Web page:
What Are the Chemicals in Rat Poison?

Rat poison commonly contains anticoagulant rodenticides, which cause internal bleeding. It may also contain other ingredients such as sodium borate, colecalciferol, strychine, zinc phosphide, bromethalin and compound 1080. All are effective for getting rid of rats. Each type of poison reacts in a different way with death as the end result.

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What Are the Chemicals in Rat Poison?

Anticoagulant Rodenticides

Anticoagulant rodenticides include brodificoum, diphacinone, warfarin and bromadiolone. They interfere with the body's use of vitamin K and in just a few days cause internal bleeding that leads to death.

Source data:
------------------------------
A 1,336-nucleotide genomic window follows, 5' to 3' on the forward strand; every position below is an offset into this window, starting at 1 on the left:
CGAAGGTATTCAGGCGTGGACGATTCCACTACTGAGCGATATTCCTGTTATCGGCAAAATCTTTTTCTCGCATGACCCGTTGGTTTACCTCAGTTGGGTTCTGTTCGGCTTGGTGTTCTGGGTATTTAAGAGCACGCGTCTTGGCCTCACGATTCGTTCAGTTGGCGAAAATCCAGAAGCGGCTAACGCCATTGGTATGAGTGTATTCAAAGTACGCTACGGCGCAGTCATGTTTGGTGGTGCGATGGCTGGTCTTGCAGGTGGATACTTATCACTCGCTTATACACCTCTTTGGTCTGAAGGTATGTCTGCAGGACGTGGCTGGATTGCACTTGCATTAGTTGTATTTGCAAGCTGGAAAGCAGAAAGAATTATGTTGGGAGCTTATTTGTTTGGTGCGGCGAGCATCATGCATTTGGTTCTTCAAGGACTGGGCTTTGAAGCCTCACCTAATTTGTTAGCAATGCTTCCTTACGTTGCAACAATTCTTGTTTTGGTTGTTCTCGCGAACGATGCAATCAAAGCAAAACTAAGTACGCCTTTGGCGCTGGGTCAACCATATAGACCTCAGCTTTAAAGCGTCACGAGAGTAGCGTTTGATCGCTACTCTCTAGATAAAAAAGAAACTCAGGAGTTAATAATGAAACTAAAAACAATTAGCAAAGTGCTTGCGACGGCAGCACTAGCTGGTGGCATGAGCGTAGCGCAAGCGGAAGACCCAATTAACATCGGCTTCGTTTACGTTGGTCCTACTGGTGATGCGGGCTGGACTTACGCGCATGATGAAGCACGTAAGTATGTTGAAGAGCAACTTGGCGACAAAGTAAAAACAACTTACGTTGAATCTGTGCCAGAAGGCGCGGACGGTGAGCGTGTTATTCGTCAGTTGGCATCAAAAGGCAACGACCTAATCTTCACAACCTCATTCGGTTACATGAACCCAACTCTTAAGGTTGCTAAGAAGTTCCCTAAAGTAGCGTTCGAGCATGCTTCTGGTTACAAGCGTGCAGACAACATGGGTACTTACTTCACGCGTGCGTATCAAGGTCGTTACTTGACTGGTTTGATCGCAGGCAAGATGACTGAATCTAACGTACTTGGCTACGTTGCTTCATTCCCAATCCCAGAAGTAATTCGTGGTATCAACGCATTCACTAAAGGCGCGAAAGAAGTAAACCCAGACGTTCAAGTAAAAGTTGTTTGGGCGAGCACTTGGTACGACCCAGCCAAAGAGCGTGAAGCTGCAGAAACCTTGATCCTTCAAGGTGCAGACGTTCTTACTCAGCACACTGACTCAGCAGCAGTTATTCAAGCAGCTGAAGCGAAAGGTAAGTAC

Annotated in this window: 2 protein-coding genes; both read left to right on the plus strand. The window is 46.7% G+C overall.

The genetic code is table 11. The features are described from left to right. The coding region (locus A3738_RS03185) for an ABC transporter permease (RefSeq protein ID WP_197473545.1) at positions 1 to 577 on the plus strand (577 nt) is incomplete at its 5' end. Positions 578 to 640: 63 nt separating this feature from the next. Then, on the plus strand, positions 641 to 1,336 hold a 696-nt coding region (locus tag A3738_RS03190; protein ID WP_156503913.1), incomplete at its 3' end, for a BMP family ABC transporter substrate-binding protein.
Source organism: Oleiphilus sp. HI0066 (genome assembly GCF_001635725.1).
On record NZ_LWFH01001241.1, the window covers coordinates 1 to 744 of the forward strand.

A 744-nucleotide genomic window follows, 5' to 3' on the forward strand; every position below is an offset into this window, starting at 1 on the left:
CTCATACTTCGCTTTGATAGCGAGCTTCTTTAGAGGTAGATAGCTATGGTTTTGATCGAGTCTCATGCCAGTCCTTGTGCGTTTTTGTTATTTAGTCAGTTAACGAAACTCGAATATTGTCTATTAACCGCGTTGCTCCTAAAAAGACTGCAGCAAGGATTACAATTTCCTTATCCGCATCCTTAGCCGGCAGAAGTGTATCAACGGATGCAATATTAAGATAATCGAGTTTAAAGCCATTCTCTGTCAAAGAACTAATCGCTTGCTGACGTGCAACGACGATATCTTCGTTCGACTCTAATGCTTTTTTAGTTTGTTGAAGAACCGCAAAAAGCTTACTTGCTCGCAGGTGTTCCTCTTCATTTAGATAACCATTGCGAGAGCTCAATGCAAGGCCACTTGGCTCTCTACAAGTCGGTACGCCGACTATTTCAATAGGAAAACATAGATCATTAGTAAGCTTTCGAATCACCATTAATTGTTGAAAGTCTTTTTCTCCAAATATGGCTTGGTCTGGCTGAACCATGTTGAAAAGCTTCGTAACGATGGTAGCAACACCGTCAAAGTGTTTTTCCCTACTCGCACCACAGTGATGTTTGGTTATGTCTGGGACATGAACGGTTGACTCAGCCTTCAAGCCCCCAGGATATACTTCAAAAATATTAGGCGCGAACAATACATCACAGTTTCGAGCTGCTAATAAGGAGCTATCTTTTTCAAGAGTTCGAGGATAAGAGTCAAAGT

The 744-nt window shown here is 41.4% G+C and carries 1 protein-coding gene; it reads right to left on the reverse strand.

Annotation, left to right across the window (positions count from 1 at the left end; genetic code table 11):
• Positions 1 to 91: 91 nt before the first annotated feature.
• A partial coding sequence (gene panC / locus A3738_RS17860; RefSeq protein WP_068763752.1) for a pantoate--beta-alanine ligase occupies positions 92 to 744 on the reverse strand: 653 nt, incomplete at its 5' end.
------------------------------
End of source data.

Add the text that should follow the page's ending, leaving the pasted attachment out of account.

Sodium Borate, Strychnine and Bromethalin

Sodium borate has many household uses and is known as borax. However, when ingested it can cause neurological damage and convulsions, as do strychnine and bromethalin.

Zinc Phosphide

Zinc phosphide, when ingested, mixes with stomach acid and produces a toxic phosphide gas.

Cholecalciferol

Cholecalciferol causes cardiac failure.

Compound 1080

Compound 1080 contain sodium fluoroacetate which causes nausea and vomiting, as well as cardiac and neurological problems. It eventually leads to coma and death.

Warning

Use extreme care with rat poisons. Cats and dogs may eat the pellets thinking they are cat or dog food. If you believe your pet has been poisoned you should seek veterinary care immediately.


Carole Ann

Carole Ann has been writing since 2009. She has over 34 years of experience as an administrative assistant and has written articles on travel and other topics for various websites. Ann has an Associate of Arts in general studies from Carroll Community College.